Matthew Macfadyen is sat cross-legged on a plush velvet armchair. In the Capital Suite of the Intercontinental London Park Lane Hotel, the actor is waiting patiently as lighting equipment is adjusted and camera angles assumed. Across the room, he notices a coffee table collection of heavyweight portraiture tomes, and begins to tell a story.
In a manner wholly unpretentious and considered, Macfadyen explains that he and his wife (actress Keeley Hawes) spent a run of nights some years ago enjoying dinner at their favourite restaurant in London, The Wolseley. They had sat on a table next to a gentleman whose face was familiar, but he couldn’t place.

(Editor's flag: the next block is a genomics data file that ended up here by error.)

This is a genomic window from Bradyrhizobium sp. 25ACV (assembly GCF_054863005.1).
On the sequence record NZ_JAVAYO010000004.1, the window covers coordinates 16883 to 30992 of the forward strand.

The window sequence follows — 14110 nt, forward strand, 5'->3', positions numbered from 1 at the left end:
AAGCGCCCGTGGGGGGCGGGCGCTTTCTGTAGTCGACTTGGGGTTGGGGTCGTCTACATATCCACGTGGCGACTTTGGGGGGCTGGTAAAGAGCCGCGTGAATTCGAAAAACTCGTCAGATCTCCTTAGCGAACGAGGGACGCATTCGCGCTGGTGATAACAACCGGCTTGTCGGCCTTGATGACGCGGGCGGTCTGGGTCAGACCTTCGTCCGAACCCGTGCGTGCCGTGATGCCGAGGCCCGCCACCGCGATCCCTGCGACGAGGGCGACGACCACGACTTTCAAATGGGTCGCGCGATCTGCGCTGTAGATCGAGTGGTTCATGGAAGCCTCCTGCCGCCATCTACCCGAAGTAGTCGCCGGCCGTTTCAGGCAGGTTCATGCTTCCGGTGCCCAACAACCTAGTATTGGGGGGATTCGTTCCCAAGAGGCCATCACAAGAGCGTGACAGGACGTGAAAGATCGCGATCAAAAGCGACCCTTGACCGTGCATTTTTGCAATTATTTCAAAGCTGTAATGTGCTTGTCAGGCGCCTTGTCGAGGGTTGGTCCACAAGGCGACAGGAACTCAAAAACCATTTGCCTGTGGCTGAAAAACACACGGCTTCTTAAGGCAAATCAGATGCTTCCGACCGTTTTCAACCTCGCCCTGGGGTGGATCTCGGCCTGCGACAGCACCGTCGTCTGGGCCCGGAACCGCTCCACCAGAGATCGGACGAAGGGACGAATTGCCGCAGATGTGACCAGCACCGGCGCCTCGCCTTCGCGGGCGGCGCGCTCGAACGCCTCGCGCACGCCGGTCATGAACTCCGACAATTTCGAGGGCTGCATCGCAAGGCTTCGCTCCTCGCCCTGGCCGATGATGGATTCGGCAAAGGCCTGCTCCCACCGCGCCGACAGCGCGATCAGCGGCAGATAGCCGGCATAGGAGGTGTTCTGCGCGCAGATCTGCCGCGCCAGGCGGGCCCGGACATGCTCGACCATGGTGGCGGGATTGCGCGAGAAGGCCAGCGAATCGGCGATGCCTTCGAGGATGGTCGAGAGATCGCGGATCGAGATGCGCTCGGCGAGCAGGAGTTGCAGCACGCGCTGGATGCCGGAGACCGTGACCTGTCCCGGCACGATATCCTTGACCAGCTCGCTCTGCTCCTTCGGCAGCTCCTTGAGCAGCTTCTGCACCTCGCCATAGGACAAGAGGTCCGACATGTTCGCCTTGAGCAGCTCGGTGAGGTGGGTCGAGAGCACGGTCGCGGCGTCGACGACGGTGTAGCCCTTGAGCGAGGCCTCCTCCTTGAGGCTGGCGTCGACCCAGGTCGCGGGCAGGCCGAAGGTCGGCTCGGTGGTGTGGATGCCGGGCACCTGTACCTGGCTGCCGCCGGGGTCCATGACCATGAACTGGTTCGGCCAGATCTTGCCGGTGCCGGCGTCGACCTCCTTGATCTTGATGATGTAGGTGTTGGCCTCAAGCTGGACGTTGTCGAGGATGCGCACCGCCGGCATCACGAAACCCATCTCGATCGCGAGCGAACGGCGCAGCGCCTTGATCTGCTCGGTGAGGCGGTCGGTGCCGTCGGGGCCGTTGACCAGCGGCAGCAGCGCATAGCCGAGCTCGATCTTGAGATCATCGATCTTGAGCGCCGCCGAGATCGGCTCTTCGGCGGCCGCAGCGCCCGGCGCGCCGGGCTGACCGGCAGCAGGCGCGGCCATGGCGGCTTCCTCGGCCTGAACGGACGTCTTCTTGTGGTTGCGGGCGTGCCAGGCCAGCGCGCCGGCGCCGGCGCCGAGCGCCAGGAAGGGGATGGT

"These characters are ludicrous. They are ludicrous because life is ludicrous. It all is..."
Some time later, following the gentleman’s death in 2011, they discovered that their neighbour had been none other than Lucian Freud, whose work was being admired in the actor’s peripheral vision. “An incredible talent,” says Macfadyen, smiling with all the warmth of a personal friend.
This moment, long after our interview had ended — running an hour over our scheduled time for the shoot — encapsulates everything you can come to expect from Matthew over an afternoon in his company. That is to say, he is in equal measure interesting and interested. Oh — and incredibly patient.
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